The Grail Code 
The intellectual epidemic of our time

A while ago I saw an auction on eBay offering a photograph dated 1708. That was intriguing enough, since I had not been aware that the art of photography predated the nineteenth century. But what was even more intriguing was that the people in the photograph were dressed in the fashions of the early 1900s. Obviously what was on offer here was an actual photograph of time travelers, a couple who had probably borrowed Mr. Wells’ time machine and gone on a sightseeing tour two hundred years into the past.

Now that I know that photography was in use as far back as the early 1700s, I’m convinced that there must be even more striking images out there waiting to be found. Surely the photographers of those days took the trouble to document the great figures of their time at the decisive moments of their careers.

Just for one example, I’d love to have a snapshot of Thomas Jefferson sitting down at his old Remington to bang out the first draft of the Declaration of Independence. Jefferson would have used one of those cumbersome understroke machines, the kind where you have to lift the carriage to see what you’ve just typed, but I’ll bet he could get going at a pretty good clip once he got started. Getting started is always the hard part, though, as any writer will tell you. I imagine the picture would show him surrounded by crumpled rejects (“Every once in a while it seems like a good idea…”; “When, every once in a while, it seems like a good idea…”; “When, in the course of this and that…”; “When, in the course of human eveb oh DANG”).

I’d also like to have a photograph of Napoleon, fresh from his conquest of the Soviet Union, stepping off the plane at Charles de Gaulle Airport with his mistress Britney by his side. He’d be standing in front of a forest of old-fashioned microphones, getting ready to give his first interview to the newsreel reporters.

But most of all I’d like to have a snapshot of my hero Dr. Johnson carefully enunciating a bon mot into his friend Boswell’s Dictograph. That would be a sentimental favorite with me.

All right, so I’ve had my fun at the expense of some innocent person whose only sin was in not knowing as much about the history of photography as I do. I ought to be ashamed of myself. Obviously, what really happened is that someone misread the date 1908 as 1708. What’s my point?

My point is this: that there was a very big difference between the technology and the styles of 1708 and of 1908. But here’s someone who’s obviously educated (the words were all spelled correctly and organized into well-constructed sentences, and the punctuation was unobjectionable) and quite capable of dealing with complex computer transactions, yet that person has no idea of the historical context that allows me to deduce so easily that the date was 1908.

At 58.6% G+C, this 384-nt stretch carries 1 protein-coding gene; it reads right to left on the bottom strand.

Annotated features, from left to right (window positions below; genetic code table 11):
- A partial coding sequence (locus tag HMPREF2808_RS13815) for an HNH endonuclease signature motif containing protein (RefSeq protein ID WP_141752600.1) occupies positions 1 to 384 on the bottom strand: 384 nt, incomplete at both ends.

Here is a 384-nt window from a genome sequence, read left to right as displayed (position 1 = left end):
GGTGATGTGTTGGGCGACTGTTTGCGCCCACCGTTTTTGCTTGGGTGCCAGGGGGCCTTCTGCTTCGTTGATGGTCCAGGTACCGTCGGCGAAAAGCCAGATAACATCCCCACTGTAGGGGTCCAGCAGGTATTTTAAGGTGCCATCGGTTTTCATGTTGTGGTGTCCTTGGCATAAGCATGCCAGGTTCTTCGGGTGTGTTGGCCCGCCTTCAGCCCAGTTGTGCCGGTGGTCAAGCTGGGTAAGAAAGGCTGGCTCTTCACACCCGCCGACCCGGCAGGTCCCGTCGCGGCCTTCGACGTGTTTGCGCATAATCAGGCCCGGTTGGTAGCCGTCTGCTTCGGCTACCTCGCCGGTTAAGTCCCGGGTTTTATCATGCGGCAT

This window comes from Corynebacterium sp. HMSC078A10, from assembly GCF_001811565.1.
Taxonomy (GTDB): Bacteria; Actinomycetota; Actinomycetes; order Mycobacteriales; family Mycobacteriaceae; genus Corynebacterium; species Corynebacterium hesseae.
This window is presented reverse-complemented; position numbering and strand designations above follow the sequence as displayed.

I bring this up because I think the lack of historical context is the great intellectual epidemic in Western culture. (Some Eastern cultures have exactly the opposite problem: a lively sense of historical context that keeps up grudges from thousands of years ago.) You and I would be able to look at a photograph and tell right away that it didn’t come from 1708. Even if we didn’t know when photography was invented, we know that the somber suits of 1908 were very different from the colorful tights of 1708.

This lack of historical context—a sense of where things fit in history—is exactly what makes things like The Da Vinci Code possible. (You knew I’d blame Dan Brown evenetually.) It’s why The Grail Code takes a different approach from many of the books written in direct response to Dan Brown. Trying to refute every one of the historical revisionists’ assertions makes one feel a bit like a little Dutch boy trying to hold back the North Sea with his finger. But when you know the whole story—the whole outline of how the legends of the Holy Grail developed—then when you see that there’s just no room for the odd ideas of Holy Blood, Holy Grail and all its derivatives, including The Da Vinci Code. They just don’t fit anywhere in history. It’s the context that makes us good judges of what’s true and what’s false.

2 Responses to “The intellectual epidemic of our time”

  1. The Grail Code» Blog Archive » One year Says:

    [...] Johnson, Samuel [...]

  2. Grover Schwarze Says:

    Im thankful for the post.Much thanks again. Really Great.

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(C) 2006 Mike Aquilina and Christopher Bailey